You should speak publicly to those in the Democratic Party who seek to remain in power by branding their political opponents as racist. Earlier this week the Christian Science Monitor characterized Bundy’s remarks as a “campaign gift to Democrats.” That is only true if you believe winning by dividing the country on matters of race is more important than uniting and leading our country to take on the serious issues we face. Political disagreement is the hallmark of our democracy; political demagoguery at the expense of unity will destroy our society over time.
To be sure, there are some in the country who oppose you solely because of their racist and ignorant beliefs. I have often been critical of your policies but respectful of you and the office you hold.
Finally, last week ended with a disturbing TMZ recording of L.A. Clippers owner Donald Sterling allegedly telling his girlfriend:
“It bothers me a lot that you want to broadcast that you’re associating with black people. Do you have to?
Why don’t you call on a group of your fellow Americans to conduct an honest town hall discussion on race with you in the East Room?
“You can sleep with [black people]. You can bring them in, you can do whatever you want. The little I ask you is not to promote it on that…and not to bring them to my games.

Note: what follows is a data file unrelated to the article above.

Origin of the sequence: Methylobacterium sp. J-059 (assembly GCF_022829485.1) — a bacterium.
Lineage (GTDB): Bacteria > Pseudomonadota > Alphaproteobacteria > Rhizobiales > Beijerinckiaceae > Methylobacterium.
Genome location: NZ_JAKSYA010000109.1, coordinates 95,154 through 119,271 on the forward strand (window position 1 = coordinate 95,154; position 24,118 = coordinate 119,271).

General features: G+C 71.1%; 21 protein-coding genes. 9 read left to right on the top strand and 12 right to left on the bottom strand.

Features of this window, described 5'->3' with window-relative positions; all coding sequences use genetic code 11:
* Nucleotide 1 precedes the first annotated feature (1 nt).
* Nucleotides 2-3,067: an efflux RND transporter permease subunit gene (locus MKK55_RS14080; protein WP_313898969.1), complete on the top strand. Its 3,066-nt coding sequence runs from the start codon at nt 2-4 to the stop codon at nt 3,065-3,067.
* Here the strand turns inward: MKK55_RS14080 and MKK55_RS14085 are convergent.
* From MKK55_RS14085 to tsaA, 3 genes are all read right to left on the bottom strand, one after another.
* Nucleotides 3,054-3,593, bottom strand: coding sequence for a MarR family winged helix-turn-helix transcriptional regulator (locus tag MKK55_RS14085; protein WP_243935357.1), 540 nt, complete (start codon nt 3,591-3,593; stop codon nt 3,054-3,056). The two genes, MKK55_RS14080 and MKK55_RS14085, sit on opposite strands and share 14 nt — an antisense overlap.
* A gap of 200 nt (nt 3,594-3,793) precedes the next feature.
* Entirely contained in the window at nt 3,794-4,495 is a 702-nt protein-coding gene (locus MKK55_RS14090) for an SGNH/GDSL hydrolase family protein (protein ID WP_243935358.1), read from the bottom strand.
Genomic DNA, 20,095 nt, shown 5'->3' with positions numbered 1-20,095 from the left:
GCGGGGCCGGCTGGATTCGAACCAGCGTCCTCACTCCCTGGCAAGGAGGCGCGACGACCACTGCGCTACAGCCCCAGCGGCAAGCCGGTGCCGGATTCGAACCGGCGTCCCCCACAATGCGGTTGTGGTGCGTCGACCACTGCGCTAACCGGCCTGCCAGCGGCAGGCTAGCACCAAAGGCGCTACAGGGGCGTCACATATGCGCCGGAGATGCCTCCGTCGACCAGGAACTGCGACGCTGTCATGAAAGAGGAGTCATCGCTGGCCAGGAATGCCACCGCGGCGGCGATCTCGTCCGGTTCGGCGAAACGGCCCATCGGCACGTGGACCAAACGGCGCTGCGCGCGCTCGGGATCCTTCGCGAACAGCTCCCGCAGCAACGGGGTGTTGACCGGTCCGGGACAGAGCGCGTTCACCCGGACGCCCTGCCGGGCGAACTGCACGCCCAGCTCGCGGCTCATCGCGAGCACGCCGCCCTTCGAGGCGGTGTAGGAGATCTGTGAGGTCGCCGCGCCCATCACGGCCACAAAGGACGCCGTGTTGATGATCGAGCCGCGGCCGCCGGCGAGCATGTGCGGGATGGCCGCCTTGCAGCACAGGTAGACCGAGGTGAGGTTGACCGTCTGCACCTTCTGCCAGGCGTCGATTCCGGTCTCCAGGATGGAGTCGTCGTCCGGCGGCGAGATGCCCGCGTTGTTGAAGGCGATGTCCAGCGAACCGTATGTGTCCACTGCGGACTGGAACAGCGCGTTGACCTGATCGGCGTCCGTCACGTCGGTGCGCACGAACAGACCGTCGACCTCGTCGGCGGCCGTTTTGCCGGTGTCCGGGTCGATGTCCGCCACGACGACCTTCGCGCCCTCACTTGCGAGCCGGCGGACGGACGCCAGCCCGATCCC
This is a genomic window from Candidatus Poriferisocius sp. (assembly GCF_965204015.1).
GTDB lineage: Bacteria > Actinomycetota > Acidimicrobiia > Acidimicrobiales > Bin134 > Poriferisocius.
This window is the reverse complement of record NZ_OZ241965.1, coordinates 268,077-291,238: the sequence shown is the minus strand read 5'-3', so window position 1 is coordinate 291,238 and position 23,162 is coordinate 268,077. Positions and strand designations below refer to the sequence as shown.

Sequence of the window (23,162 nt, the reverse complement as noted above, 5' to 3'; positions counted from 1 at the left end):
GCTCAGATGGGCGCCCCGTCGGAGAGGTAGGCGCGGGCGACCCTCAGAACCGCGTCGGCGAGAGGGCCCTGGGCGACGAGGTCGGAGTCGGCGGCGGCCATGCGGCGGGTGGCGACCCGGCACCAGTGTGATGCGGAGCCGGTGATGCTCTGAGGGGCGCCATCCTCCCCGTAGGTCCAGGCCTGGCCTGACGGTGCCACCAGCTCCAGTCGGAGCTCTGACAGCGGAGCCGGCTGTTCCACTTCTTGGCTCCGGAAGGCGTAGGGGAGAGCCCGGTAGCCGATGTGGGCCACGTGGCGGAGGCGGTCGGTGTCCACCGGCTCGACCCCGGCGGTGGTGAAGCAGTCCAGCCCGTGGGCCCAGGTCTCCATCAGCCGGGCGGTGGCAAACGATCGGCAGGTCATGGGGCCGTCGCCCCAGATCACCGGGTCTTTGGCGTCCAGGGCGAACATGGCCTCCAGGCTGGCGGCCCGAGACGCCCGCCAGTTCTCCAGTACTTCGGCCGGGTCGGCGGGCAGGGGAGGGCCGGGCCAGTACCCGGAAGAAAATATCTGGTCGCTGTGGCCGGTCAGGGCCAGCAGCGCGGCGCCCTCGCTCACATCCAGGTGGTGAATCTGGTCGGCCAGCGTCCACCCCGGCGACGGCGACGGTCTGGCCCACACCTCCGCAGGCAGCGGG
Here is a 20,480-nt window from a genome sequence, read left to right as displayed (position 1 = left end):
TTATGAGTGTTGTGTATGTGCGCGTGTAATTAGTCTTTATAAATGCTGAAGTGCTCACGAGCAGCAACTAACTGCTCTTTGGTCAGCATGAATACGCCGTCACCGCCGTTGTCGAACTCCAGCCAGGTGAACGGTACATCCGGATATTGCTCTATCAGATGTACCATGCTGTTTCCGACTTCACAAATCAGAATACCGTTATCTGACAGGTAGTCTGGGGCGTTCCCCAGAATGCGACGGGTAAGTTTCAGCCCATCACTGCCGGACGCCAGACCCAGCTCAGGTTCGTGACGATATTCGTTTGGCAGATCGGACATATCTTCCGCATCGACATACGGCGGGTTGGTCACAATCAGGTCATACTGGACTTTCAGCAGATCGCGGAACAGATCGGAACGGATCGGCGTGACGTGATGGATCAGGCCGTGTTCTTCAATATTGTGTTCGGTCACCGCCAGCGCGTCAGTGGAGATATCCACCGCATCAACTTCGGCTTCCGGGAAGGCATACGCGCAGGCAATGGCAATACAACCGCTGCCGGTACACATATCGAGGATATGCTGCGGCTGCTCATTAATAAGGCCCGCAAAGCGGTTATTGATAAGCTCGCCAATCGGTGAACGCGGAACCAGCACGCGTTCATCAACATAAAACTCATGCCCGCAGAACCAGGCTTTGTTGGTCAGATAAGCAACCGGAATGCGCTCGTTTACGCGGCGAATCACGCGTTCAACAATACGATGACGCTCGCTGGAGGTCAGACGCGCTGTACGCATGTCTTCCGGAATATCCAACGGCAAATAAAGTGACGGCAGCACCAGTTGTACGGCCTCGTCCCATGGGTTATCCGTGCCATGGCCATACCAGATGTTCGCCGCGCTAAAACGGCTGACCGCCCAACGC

“I’m just saying, in your lousy f***ing Instagrams, you don’t have to have yourself with, walking with black people.
“…Don’t put him [Magic Johnson] on an Instagram for the world to have to see so they have to call me. And don’t bring him to my games.”
Apparently Sterling was upset that his girlfriend had posted a photo on Instagram of herself with Los Angeles Lakers great Earvin “Magic” Johnson. Condemnation from players and coaches around the NBA was justifiably swift and harsh. Perhaps the Los Angeles chapter of the NAACP should rethink the Lifetime Achievement Award it is set to bestow on Sterling next month.
That three of the week’s biggest news stories—the Supreme Court’s affirmative action ruling, Cliven Bundy, and Donald Sterling—had racial overtones is disturbing but hardly unusual. Hardly a day goes by now when the country isn’t confronted with an incidence or allegation of racism. What was once the exception has become the norm.
Mr. President, there is a window of opportunity for you to address the racial tension that has flared in recent days and threatens our standing as the greatest beacon of freedom and democracy in the world. Why don’t you call on a group of your fellow Americans—everyday citizens rather than civil rights leaders and the clergy—to conduct an honest town hall discussion on race with you in the East Room? Rather than seeking to gain partisan advantage, you could use the culmination of many years of racial acrimony to admonish those who seek to gain from bigotry rather than unity.
The time to act is now, Mr. President. Your silence on such a serious issue will embolden those who stoke the flames of hatred that will scorch us all, Republicans and Democrats, blacks and whites, from red states and blue states—American citizens all.